April 13, 2011
Who’s the biggest winner in Libya? Certainly not Muammar Gaddafi, whose antics make Charlie Sheen look ambassadorial by comparison. Nor is it NATO, which is struggling to coordinate with the rebel leadership after more than one misguided attack on that rag-tag band. It surely isn’t President Obama, whose last-minute entry into the fray looked as disorganized as it did reactionary.
The real victors in Libya to date seem to be China and Russia, which abstained from the U.N. vote authorizing the no-fly zone, happy to let the U.S. and its allies get sucked into another costly military entanglement. They likely are not wholly dismayed that we are lavishing our treasure on the North African country; and considerable treasure at that. The Pentagon has reported that we spent $608 million in the first few weeks of the effort alone.
Moreover, Russia is doubtless thrilled that the Libyan conflict has helped drive oil prices into the stratosphere again – nothing pumps up its economy faster. In addition, both countries have milked the Libya engagement for propaganda purposes. Vladimir Putin has likened the attacks to a medieval crusade, which has about the same impact on young Muslims as throwing raw zebra before hyenas. The Chinese, meanwhile, have cheerfully spread their view that the fight was all about oil, suggesting the kind of ulterior motive they can speak of with authority.
For China, though, the Libyan engagement is not entirely positive. Beijing is surely overjoyed to have the world’s attention focused elsewhere, and away from its increasingly harsh repression of political opponents. On the other hand, rising oil prices will buttress higher inflation in China, and consequently feed dissent.
Beijing’s escalating crackdown on dissidents has shocked the international community – especially since the international community began to shift its gaze from the calamities in Japan and Libya. In the past few days, after the arrest of famed artist Ai Weiwei, the world has seen the extreme lengths to which Beijing has gone to preempt uprisings of the sort that have convulsed the Middle East.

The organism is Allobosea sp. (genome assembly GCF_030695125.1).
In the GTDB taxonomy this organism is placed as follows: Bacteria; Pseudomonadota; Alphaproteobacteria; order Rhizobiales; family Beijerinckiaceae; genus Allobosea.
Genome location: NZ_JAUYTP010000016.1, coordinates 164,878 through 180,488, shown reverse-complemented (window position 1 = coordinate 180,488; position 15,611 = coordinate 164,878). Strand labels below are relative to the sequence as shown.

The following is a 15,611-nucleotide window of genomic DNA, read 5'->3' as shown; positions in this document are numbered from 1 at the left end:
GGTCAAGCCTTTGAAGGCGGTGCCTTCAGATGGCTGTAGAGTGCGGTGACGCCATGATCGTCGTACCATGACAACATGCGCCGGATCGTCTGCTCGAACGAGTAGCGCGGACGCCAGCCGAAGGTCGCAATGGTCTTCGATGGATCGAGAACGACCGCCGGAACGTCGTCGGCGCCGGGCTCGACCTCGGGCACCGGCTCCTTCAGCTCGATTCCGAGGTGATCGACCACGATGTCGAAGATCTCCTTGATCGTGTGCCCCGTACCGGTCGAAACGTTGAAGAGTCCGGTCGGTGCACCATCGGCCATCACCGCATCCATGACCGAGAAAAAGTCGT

Tentative efforts to import Tunisia’s “Jasmine Revolution” to China have met with beatings of bystanders and assaults on journalists, the shut-down of innumerable web sites, widespread arrests and the “disappearing” of a steadily growing number of activists – so terrified is the government of civil unrest.
It is an extraordinary setback for a country that “came out” to the world just three years ago hosting the most spectacular-ever Summer Olympics. In staging that extraordinary event, Beijing presumed to take its rightful place near the top of the pyramid of nations. With the reign of terror now underway, that ascension seems premature.
The increased crackdown in China may presage Beijing’s expectation that its remarkable economic gains of the past thirty years are unlikely to continue. Chinese officials may fear that slowing growth will not provide the employment opportunities so necessary to satisfy those still migrating from the country to the cities. China’s Minister of Human Resources and Social Security recently reported that notwithstanding indications of labor shortages in certain industrial cities, worker supply still exceeds demand, requiring China to create about 25 million new urban jobs annually for the next several years.
The possible disruptive impact of high unemployment makes a potential slowdown in the country’s growth a serious threat. China’s problems are exacerbated by the need to rein in inflation, running at 5.4 percent in March, which has led the government to raise interest rates five times since the financial crisis. It is also causing some to expect a speedier revaluation upwards of the yuan, which would further curtail growth.
These issues perhaps explain why China will spend roughly $95 billion this year on security – an outlay for the first time topping the military budget, expected to be about $91 billion. (Many think that China’s military spending substantially exceeds the stated budget, but it does provide a benchmark.)
Recent economic news from China indicates that its prospects may have changed. Beijing recently projected that growth will decline from about 10 percent to 8 percent this year and to 7 percent for the next four years. Since the country has a long history of outperforming expectations, most economists continue to project near-double digit growth. However, with interest rates and currency levels on the rise, it is possible that analysts are too optimistic. Indeed, the Organization for Economic Cooperation and Development suggested as much in a report out this week in which it forecast moderating gains for China.
Certain data points support this notion. Economists at the OECD and elsewhere were taken by surprise by news that in the first quarter China recorded its first net import deficit since 2004. Soaring commodity prices were blamed, and it is expected that more common trade surpluses will again become the norm, but the change in tone is noteworthy. Similarly, recent vehicle sales gains in China have slowed drastically, with the industry posting gains a mere fraction of former levels (up 5 percent in March, for instance, against a 75 percent gain a year ago). Overall, the picture is unusually cloudy.
The Libyan conflict may have distracted the world’s attention from the repression in China. However, in helping to push up oil prices it also feeds the inflation that ultimately may create the greatest threat to China’s society. Beijing may not be a winner after all. It might prove easier to squash Gaddafi’s forces than to put the “inflation tiger” back in its cage.
US Human Rights Report Looks at China with Concern (Christian Science Monitor)
IMF Warns China of Credit and Asset Bubbles in Economy (Economic Times)